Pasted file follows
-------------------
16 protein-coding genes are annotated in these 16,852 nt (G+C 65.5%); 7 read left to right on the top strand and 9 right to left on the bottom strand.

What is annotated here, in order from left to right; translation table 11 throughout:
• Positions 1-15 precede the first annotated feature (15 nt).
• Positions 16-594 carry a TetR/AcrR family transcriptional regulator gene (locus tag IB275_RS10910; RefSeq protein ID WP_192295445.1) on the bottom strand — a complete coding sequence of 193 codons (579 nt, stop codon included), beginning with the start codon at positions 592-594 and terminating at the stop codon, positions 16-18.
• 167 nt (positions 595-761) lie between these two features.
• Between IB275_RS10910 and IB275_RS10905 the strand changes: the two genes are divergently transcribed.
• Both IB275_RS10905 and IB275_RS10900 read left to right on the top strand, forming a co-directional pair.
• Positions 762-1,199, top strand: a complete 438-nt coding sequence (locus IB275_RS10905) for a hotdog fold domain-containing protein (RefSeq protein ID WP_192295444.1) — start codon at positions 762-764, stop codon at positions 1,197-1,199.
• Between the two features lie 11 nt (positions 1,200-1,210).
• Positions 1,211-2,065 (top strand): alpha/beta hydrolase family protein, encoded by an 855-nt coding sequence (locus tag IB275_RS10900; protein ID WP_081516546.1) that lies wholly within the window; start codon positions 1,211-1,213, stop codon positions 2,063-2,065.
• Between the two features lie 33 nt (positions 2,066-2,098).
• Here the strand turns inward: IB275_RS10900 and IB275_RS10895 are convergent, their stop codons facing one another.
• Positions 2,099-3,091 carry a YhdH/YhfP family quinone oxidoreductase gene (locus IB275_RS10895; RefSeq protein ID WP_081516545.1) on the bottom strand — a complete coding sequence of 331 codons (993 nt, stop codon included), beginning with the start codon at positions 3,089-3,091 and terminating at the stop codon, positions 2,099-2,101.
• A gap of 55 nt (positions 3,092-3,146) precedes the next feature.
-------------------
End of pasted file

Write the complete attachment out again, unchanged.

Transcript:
16 protein-coding genes are annotated in these 16,852 nt (G+C 65.5%); 7 read left to right on the top strand and 9 right to left on the bottom strand.

What is annotated here, in order from left to right; translation table 11 throughout:
• Positions 1-15 precede the first annotated feature (15 nt).
• Positions 16-594 carry a TetR/AcrR family transcriptional regulator gene (locus tag IB275_RS10910; RefSeq protein ID WP_192295445.1) on the bottom strand — a complete coding sequence of 193 codons (579 nt, stop codon included), beginning with the start codon at positions 592-594 and terminating at the stop codon, positions 16-18.
• 167 nt (positions 595-761) lie between these two features.
• Between IB275_RS10910 and IB275_RS10905 the strand changes: the two genes are divergently transcribed.
• Both IB275_RS10905 and IB275_RS10900 read left to right on the top strand, forming a co-directional pair.
• Positions 762-1,199, top strand: a complete 438-nt coding sequence (locus IB275_RS10905) for a hotdog fold domain-containing protein (RefSeq protein ID WP_192295444.1) — start codon at positions 762-764, stop codon at positions 1,197-1,199.
• Between the two features lie 11 nt (positions 1,200-1,210).
• Positions 1,211-2,065 (top strand): alpha/beta hydrolase family protein, encoded by an 855-nt coding sequence (locus tag IB275_RS10900; protein ID WP_081516546.1) that lies wholly within the window; start codon positions 1,211-1,213, stop codon positions 2,063-2,065.
• Between the two features lie 33 nt (positions 2,066-2,098).
• Here the strand turns inward: IB275_RS10900 and IB275_RS10895 are convergent, their stop codons facing one another.
• Positions 2,099-3,091 carry a YhdH/YhfP family quinone oxidoreductase gene (locus IB275_RS10895; RefSeq protein ID WP_081516545.1) on the bottom strand — a complete coding sequence of 331 codons (993 nt, stop codon included), beginning with the start codon at positions 3,089-3,091 and terminating at the stop codon, positions 2,099-2,101.
• A gap of 55 nt (positions 3,092-3,146) precedes the next feature.